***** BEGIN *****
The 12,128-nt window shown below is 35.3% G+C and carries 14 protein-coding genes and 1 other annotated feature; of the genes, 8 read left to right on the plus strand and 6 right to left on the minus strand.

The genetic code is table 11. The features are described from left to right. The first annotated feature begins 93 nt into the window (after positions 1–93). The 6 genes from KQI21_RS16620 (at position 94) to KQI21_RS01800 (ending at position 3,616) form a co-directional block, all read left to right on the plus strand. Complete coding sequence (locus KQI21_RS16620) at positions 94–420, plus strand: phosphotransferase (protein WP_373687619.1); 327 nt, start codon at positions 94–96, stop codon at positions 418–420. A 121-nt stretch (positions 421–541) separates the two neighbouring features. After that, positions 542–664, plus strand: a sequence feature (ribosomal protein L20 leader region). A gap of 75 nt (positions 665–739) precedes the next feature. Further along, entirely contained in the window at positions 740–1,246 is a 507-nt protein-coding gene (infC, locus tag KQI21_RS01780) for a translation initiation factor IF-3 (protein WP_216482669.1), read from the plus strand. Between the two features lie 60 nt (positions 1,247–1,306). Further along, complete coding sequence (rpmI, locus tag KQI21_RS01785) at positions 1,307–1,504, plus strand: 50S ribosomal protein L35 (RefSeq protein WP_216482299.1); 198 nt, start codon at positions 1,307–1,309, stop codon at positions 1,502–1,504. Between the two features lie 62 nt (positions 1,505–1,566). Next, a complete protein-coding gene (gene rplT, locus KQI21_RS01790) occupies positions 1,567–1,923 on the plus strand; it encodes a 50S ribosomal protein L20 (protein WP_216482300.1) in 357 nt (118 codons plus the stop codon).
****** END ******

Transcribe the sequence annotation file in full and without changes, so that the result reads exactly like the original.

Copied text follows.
The 12,128-nt window shown below is 35.3% G+C and carries 14 protein-coding genes and 1 other annotated feature; of the genes, 8 read left to right on the plus strand and 6 right to left on the minus strand.

The genetic code is table 11. The features are described from left to right. The first annotated feature begins 93 nt into the window (after positions 1–93). The 6 genes from KQI21_RS16620 (at position 94) to KQI21_RS01800 (ending at position 3,616) form a co-directional block, all read left to right on the plus strand. Complete coding sequence (locus KQI21_RS16620) at positions 94–420, plus strand: phosphotransferase (protein WP_373687619.1); 327 nt, start codon at positions 94–96, stop codon at positions 418–420. A 121-nt stretch (positions 421–541) separates the two neighbouring features. After that, positions 542–664, plus strand: a sequence feature (ribosomal protein L20 leader region). A gap of 75 nt (positions 665–739) precedes the next feature. Further along, entirely contained in the window at positions 740–1,246 is a 507-nt protein-coding gene (infC, locus tag KQI21_RS01780) for a translation initiation factor IF-3 (protein WP_216482669.1), read from the plus strand. Between the two features lie 60 nt (positions 1,247–1,306). Further along, complete coding sequence (rpmI, locus tag KQI21_RS01785) at positions 1,307–1,504, plus strand: 50S ribosomal protein L35 (RefSeq protein WP_216482299.1); 198 nt, start codon at positions 1,307–1,309, stop codon at positions 1,502–1,504. Between the two features lie 62 nt (positions 1,505–1,566). Next, a complete protein-coding gene (gene rplT, locus KQI21_RS01790) occupies positions 1,567–1,923 on the plus strand; it encodes a 50S ribosomal protein L20 (protein WP_216482300.1) in 357 nt (118 codons plus the stop codon).